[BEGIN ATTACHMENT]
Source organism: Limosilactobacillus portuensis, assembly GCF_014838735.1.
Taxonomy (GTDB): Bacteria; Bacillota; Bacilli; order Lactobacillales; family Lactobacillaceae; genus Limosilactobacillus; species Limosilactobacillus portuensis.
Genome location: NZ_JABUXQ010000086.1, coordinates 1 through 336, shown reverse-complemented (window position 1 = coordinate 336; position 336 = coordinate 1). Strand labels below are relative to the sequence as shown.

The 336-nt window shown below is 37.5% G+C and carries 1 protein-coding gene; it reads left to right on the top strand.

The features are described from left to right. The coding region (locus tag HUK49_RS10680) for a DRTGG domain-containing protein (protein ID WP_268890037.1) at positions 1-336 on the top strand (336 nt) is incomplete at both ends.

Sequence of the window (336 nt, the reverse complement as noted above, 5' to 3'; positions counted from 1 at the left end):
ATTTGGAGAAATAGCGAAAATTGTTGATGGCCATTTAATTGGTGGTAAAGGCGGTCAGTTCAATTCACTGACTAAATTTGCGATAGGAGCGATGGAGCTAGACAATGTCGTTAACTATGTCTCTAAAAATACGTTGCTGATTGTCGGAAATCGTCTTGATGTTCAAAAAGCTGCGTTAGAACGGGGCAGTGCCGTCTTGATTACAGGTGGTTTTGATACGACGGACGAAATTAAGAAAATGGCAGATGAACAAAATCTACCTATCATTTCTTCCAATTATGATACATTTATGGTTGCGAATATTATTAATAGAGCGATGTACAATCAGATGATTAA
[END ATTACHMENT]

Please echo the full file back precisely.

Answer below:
Source organism: Limosilactobacillus portuensis, assembly GCF_014838735.1.
Taxonomy (GTDB): Bacteria; Bacillota; Bacilli; order Lactobacillales; family Lactobacillaceae; genus Limosilactobacillus; species Limosilactobacillus portuensis.
Genome location: NZ_JABUXQ010000086.1, coordinates 1 through 336, shown reverse-complemented (window position 1 = coordinate 336; position 336 = coordinate 1). Strand labels below are relative to the sequence as shown.

The 336-nt window shown below is 37.5% G+C and carries 1 protein-coding gene; it reads left to right on the top strand.

The features are described from left to right. The coding region (locus tag HUK49_RS10680) for a DRTGG domain-containing protein (protein ID WP_268890037.1) at positions 1-336 on the top strand (336 nt) is incomplete at both ends.

Sequence of the window (336 nt, the reverse complement as noted above, 5' to 3'; positions counted from 1 at the left end):
ATTTGGAGAAATAGCGAAAATTGTTGATGGCCATTTAATTGGTGGTAAAGGCGGTCAGTTCAATTCACTGACTAAATTTGCGATAGGAGCGATGGAGCTAGACAATGTCGTTAACTATGTCTCTAAAAATACGTTGCTGATTGTCGGAAATCGTCTTGATGTTCAAAAAGCTGCGTTAGAACGGGGCAGTGCCGTCTTGATTACAGGTGGTTTTGATACGACGGACGAAATTAAGAAAATGGCAGATGAACAAAATCTACCTATCATTTCTTCCAATTATGATACATTTATGGTTGCGAATATTATTAATAGAGCGATGTACAATCAGATGATTAA